Especially for us Foodies, the arrival of Spring greens,  Romaine, and other  crispy lettuces, dandelion greens*, and a host of other good green stuff is a treat to be treasured after a winter of roots and shoots – even though they are great too.

It’s such a pleasure to take home some new vegetables with which to create my salads, soups and accompaniments to fresh organic chicken, fish and other meats.  And it’s always fun to whip up a vegetable medley or veggie stew.

If you haven’t figured it out by now, those “fast foods” include most of the freshest vegetables and fruits that are starting to appear in your markets.  Wash, cut and combine them with hummus, almond, peanut and other nut butters, as well as the nuts themselves.

If you’re a yogurt fan, and most of us should be,  (it’s plain Greek yogurt and Kefir that help keep your gut functioning well),  you can combine either with the fresh and dried fruits, nuts (chopped) and seeds (pumpkin, sunflower, etc.) and eat them for breakfast, take them to work with you for snacks.  Fee free to eat them at anytime as a small meal too.

Think of a stir-fry as fast food.  Pop all the cut-up ingredients ( meats, chicken or tempeh for vegetarians,  first until they are almost cooked the way you like them) into a wok, or a large skillet with some sesame, walnut or olive oil or coconut oil for a little sweeter taste, and saute them on high for about 5-6 minutes.  the whole procedure should take about 20 minutes from start to finish.

Hint:  Wash, Cut and Store cut veggies and meats ahead of time so when you arrive home from work it only takes washing your hands and grabbing the ingredients from the refrigerator and popping them in the pan.  It’s not a bad idea to marinate the meats or chicken the day before for some extra flavor.

A quick marinade:  Your favorite salad dressing!  Usually makes a great piece of meat or tempeh taste even better.  Cut up your protein into bite-sized pieces and marinate in a securely sealed heavy duty baggie or glass bowl with a tight cover.  Reason for tight cover:  you can turn it upside down a couple of times to make sure everything is marinated on all sides without making a mess in the refrigerator.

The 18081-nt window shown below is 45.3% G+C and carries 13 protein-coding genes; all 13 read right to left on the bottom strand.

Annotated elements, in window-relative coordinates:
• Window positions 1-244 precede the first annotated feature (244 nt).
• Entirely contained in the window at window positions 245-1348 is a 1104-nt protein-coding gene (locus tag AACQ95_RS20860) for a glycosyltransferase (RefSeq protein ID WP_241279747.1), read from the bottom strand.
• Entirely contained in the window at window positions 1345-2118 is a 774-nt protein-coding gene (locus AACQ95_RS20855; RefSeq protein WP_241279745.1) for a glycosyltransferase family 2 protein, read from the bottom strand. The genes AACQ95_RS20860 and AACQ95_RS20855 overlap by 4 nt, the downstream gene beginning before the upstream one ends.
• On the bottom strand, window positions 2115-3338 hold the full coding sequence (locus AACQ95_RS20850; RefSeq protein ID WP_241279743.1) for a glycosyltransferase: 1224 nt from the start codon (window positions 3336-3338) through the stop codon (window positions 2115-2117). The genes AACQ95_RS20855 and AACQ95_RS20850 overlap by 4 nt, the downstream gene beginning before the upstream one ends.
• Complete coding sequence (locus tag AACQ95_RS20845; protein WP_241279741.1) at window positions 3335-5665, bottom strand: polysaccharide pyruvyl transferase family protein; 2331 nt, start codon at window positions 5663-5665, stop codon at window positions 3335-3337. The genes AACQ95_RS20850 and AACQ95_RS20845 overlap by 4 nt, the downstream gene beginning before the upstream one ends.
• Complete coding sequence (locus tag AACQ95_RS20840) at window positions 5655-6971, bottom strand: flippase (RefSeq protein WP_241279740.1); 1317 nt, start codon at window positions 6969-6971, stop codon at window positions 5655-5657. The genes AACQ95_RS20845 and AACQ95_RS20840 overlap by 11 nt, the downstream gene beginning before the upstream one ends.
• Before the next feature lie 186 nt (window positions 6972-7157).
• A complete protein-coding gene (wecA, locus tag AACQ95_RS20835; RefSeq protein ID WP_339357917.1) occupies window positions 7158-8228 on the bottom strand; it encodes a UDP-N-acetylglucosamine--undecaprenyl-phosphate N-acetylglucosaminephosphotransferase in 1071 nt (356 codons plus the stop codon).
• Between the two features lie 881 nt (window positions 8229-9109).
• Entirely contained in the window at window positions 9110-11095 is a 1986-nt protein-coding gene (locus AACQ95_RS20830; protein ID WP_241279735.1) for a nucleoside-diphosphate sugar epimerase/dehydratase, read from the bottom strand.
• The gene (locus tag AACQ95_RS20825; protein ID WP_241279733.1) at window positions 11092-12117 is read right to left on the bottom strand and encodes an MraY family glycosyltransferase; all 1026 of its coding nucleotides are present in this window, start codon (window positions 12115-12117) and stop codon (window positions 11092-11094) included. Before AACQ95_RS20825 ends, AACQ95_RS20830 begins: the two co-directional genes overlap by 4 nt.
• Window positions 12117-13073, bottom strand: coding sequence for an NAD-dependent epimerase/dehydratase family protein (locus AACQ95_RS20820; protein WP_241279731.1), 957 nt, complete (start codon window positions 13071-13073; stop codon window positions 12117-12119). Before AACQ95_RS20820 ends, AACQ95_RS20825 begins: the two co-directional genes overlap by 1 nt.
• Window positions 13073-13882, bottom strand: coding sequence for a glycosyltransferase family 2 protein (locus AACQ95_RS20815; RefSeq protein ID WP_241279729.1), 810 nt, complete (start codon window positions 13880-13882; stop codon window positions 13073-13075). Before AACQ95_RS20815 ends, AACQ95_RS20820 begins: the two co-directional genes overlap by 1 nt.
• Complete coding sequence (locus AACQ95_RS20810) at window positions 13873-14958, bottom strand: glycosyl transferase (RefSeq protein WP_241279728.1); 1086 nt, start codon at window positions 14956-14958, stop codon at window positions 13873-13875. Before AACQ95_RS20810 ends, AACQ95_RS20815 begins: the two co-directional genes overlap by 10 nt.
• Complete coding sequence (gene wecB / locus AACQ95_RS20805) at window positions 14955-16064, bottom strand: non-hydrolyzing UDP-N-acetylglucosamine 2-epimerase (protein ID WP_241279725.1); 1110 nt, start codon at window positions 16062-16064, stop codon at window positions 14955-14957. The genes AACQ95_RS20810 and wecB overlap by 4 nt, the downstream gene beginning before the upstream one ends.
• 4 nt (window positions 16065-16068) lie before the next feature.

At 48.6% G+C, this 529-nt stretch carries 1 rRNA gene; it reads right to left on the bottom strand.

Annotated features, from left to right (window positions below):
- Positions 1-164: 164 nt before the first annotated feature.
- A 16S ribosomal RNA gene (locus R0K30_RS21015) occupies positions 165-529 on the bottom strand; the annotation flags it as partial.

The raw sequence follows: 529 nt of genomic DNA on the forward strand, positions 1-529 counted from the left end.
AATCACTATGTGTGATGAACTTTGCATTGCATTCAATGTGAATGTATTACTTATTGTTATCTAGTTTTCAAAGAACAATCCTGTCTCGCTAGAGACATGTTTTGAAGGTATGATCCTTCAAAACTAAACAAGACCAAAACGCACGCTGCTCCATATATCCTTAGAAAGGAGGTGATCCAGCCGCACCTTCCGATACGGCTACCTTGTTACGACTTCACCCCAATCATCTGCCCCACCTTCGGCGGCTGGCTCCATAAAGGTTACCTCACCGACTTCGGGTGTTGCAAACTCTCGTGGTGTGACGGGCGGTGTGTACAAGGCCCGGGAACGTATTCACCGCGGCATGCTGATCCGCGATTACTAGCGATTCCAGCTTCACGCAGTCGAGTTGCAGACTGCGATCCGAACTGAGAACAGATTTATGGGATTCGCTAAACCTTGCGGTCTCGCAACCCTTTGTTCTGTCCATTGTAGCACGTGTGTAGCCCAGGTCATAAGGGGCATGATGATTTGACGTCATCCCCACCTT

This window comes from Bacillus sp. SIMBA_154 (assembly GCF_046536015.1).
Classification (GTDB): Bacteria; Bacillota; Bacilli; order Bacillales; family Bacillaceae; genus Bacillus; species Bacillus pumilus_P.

BTW, you can always take some of the stir-fry for a cool lunch the next day and re-season it with the salad dressing or put it on a bed of arugula or spinach as a cold salad.

Ok, that was quick and easy.  And here’s a quick easy recipe for a tasty and healthy salad dressing when you’re too tired or lazy to mix a complex one:

Take your bottle of Bragg’s Aminos and sprinkle your salad lightly with some, grab the bottle of either olive oil or flaxseed oil and drizzle some over the salad and mix.  Tha’s all you need.   The flavors blend well and if you insist, grind some fresh black or white pepper on top and enjoy!

BICYCLE’S UP AND READY – ARE YOU?

BICYCLE TIME IS HERE – HOW’S YOUR ENERGY?

Bicycling in Spring

Check those tires, dust off the frame and wheels, grease where needed and you’re ready to ride the trails and roads this spring — almost.  What’s in your pack beside plenty of water, a tire patch kit, portable air pump, bandaids and sunscreen?  If you’re looking for the right energy foods, here are a few ideas for you to consider.

First of all, eating 5 to 6 meals a day, your nutrition program should make your body healthy enough to accomplish recovery and tissue repair speedily and efficiently. Ideally, everyone should be in that kind of condition. Second, it’s important for you to maintain lean muscle mass without adding body fat, and do this while maintaining a high strength-to-weight ratio. Eating 5 to 6 small meals means taking in the right amount and correct ratio of carbohydrates, protein and fats for your body and drinking plenty of water.

What’s a meal? Hold out your palms, face up with your pinky fingers touching. If you filled both hands about 2″ high with a combination of foods – that would constitute a meal for the average person. In hard and fast competition, you may need more. Third, a meal can vary according to each individual; your size, rate of metabolism, whether you are competing in a mountain bike marathon, road race or just riding for pleasure.

A snack, or 2 of the 5 or 6 meals is about 1/2 to one handful. Eating mostly low glycemic index* foods will keep your metabolism going and your energy on a more even keel.  Eat a “different breakfast” (see my blog “A New Idea for Eating Well”)  combining carbs and protein for long term energy.

For most of us, myself included, it’s the pleasure and exercise of rolling along on a sunny day watching the scenery change as I pump the pedals.  Besides downing all the water I can while riding, I usually stop and munch a meal somewhere along the way.

While resting in a sunny spot, my favorite energy foods are raw and roasted nuts, fresh and dried fruit and usually a wrap with humus and/or avocado and tomatoes sprinkled with cayenne, garlic and salt. The tomatoes add moisture, as well as flavor to the wrap, which is easy to pack and eat al fresco. The nuts and fruit are munchable any time, even while riding a flat spurt.  Cayenne and garlic are good for circulation and your heart.

Speaking of spurts, muscles rely on 3 major sources or systems to supply the energy they need: The immediate, for short-term, explosive strength output, the glycolitic, for medium-term energy for repeated near-maximum exertion and the oxidative, for long term endurance.